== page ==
|04CARACAS3361||2004-10-29 19:14:00||CONFIDENTIAL||Embassy Caracas|
This record is a partial extract of the original cable. The full text of the original cable is not available.
C O N F I D E N T I A L CARACAS 003361
1. (C) The voting process for Venezuela's October 31
regional elections is complicated. In a process akin to the
recall referendum, voters will elect governors, mayors, and
state legislators. Screens will have dozens of options,
which are organized by political parties rather than by
races. The press has reported that the public did not take
advantage of an opportunity to practice voting, and little
personal attention will be available on election day,
according to a CNE official. End summary.
2. (U) Venezuelan voters who go to the polls on October 31
will face an overly complicated process. Voters must first
present their identification card for identification in the
electoral rolls. Poll workers then will take their
fingerprints next to a video monitor that continuously
explains the voting process. Next, CNE representatives will
again explain the voting process and activate the voting
machines. After choosing from a veritable alphabet soup of
candidates and parties, the electors will receive and deposit
a physical ballot verifying their vote. After dipping their
fingers in indelible ink, the voters may leave the polling
3. (U) From 8,509 candidates, Venezuelan voters will elect
22 governors, 336 mayors, and 229 state legislators. Each
voter will have to choose at least four candidates, including
a governor (except in the Federal District, whose chief
executive is called "mayor," and in Amazonas State), a
municipal mayor, and state legislators. Some of legislators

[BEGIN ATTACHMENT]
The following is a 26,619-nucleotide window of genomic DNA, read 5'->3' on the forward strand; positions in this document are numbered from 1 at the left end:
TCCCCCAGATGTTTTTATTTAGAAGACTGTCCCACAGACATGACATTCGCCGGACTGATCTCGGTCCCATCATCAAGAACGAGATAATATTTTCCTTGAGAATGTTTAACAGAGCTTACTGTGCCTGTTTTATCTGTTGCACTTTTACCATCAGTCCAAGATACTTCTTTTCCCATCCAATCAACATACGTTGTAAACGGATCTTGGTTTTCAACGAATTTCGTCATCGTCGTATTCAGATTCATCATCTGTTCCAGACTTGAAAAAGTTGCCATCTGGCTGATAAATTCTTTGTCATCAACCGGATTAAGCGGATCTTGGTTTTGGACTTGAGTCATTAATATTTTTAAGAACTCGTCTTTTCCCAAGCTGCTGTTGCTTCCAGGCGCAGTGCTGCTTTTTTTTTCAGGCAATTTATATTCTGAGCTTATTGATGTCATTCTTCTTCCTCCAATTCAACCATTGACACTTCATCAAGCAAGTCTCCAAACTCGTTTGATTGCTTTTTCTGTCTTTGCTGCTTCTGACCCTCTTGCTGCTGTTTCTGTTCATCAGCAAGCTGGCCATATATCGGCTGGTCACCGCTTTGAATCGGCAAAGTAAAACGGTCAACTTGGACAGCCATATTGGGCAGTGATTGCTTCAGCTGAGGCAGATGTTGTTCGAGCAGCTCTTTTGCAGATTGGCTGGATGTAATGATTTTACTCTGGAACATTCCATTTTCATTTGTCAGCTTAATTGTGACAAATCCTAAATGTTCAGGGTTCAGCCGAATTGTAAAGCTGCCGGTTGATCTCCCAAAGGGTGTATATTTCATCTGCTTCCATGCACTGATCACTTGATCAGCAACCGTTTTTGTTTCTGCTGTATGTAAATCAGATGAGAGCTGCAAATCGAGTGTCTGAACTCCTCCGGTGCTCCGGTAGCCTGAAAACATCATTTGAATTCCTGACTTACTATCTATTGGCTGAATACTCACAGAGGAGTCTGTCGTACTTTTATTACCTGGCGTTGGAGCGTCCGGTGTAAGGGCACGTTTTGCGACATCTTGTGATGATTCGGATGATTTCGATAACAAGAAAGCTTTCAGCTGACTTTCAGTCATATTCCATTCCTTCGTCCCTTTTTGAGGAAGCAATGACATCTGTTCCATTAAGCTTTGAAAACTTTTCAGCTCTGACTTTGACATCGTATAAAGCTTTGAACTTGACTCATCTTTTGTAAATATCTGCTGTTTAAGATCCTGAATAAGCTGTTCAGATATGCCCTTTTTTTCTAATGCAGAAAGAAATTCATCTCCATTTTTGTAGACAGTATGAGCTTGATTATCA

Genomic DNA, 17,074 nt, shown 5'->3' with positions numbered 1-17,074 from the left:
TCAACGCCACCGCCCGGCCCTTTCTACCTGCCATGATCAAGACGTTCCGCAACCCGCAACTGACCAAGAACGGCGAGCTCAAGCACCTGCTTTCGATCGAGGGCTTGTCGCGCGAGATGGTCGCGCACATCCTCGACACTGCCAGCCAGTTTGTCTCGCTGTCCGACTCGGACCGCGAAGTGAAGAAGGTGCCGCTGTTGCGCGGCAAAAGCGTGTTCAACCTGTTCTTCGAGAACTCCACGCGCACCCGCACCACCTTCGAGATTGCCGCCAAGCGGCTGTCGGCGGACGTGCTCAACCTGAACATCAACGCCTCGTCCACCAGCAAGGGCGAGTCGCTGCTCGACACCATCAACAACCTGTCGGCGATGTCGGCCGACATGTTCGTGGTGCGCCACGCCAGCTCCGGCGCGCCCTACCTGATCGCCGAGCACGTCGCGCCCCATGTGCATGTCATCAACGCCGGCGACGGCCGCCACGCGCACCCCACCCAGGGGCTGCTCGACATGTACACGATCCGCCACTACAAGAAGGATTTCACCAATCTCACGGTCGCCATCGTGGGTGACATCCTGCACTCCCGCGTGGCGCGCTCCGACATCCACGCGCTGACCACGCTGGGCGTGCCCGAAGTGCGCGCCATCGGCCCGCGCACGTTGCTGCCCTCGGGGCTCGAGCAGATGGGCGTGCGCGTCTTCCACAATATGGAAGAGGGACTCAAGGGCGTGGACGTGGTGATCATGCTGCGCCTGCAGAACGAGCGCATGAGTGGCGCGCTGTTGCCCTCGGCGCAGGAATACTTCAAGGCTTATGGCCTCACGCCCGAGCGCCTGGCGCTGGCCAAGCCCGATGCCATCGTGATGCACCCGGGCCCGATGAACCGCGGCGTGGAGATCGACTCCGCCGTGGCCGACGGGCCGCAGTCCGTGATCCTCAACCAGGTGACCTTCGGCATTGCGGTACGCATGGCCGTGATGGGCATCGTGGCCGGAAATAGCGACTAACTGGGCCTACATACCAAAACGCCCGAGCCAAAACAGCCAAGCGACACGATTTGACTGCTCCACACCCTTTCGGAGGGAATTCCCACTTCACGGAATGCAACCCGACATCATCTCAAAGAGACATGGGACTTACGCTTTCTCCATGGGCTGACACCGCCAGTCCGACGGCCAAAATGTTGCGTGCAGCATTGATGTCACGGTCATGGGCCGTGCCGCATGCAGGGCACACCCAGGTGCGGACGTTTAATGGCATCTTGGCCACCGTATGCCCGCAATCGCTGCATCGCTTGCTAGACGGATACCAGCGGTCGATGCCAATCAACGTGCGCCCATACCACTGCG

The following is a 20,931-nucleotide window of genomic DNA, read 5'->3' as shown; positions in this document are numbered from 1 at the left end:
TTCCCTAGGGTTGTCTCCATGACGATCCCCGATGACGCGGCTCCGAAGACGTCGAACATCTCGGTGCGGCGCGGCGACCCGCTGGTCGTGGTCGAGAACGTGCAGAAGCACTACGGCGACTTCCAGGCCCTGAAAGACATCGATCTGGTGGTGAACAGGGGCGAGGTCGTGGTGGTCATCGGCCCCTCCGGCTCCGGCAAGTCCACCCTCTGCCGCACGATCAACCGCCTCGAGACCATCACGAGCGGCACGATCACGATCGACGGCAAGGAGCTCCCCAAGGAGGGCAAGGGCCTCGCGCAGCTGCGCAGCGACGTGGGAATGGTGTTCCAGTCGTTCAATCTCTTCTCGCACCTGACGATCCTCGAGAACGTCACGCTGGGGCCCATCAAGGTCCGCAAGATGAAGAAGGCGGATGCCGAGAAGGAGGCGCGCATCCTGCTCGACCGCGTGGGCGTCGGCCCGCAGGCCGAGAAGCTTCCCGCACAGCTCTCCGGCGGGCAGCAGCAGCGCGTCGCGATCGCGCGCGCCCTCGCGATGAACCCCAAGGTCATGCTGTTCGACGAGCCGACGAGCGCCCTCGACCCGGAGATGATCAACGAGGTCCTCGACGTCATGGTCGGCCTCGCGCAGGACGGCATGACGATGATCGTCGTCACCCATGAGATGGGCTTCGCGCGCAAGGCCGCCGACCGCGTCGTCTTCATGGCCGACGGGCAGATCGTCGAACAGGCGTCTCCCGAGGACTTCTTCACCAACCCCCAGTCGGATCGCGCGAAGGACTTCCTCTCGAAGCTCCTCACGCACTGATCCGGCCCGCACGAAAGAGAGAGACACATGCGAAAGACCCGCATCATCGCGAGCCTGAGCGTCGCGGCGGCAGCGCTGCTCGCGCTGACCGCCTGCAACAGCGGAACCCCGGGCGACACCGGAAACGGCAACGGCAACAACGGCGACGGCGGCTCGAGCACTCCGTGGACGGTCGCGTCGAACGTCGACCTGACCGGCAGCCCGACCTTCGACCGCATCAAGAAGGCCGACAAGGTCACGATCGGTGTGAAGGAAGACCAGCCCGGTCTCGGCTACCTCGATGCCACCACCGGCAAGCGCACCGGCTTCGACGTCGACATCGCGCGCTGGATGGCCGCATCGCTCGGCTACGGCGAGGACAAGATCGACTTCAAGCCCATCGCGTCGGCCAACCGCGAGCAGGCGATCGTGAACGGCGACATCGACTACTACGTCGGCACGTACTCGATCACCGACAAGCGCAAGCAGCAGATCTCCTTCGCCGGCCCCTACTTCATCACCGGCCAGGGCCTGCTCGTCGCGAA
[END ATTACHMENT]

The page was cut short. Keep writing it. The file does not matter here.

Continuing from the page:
are "list deputies," meaning electors will select parties,
which will receive portions of legislative seats roughly
equal to their proportion of votes. Voters will also choose
"nominal deputies" individually.
Ballots and Screens
4. (U) Rather than organizing the voters' options by each
race, each district's electronic ballot will display numerous
logos of political parties and independent candidates. In
Anzoategui state, for example, the ballot for governor and
state legislators in one electoral district, or
"circunscripcion," has 62 logos. Once voters press to choose
a logo from the electronic ballot, candidates appear on their
computer screen for selection. Voters choose a chief
executive, a "party list," and a number of "nominal"
legislative candidates for their district. (Smaller
districts only have one "nominal" candidate.) Many parties
do not have candidates for all the positions, so some voters
will have to search for different logos before concluding
their vote. After completing this process, voters proceed to
another electronic ballot to select a mayor for their
municipality. This ballot also displays myriad parties, many
of which endorse the same candidate.
5. (U) Candidates who have withdrawn from the race will
still appear on the screens. If the candidate withdrew
before the October 21 deadline, the candidate's votes will go
to a candidate he or she designates. If the candidate
dropped out afterwards, votes for him or her will not count.
According to CNE director Jorge Rodriguez, 194 candidates
have dropped out of the race nationwide.
Inadequate Voter Assistance
6. (U) The CNE sponsored a mock election October 10 to
acquaint the public with the process, but few participated,
according to press. TV and radio have also had regular
government-sponsored "cadenas" to explain the procedures.
Despite the planned presence of explanatory videos at the
polls, a CNE official in Anzoategui State told poloff that
little personal attention would be available on election day.
The CNE has chosen local electoral officials by lot, and,
according to the local official, many of those drafted have
not responded. Press reports add that in some states, few
poll workers have appeared for training.
7. (C) The voting process is slightly less complicated than
programming a VCR, yet national CNE officials insist that it
will work with minimal difficulties. The staid CNE education
campaign, concentrated in the use of ubiquitous "cadenas"
which occupy the airwaves regularly at least three times a
day, has become a droning noise that attracts little
2004CARACA03361 - CONFIDENTIAL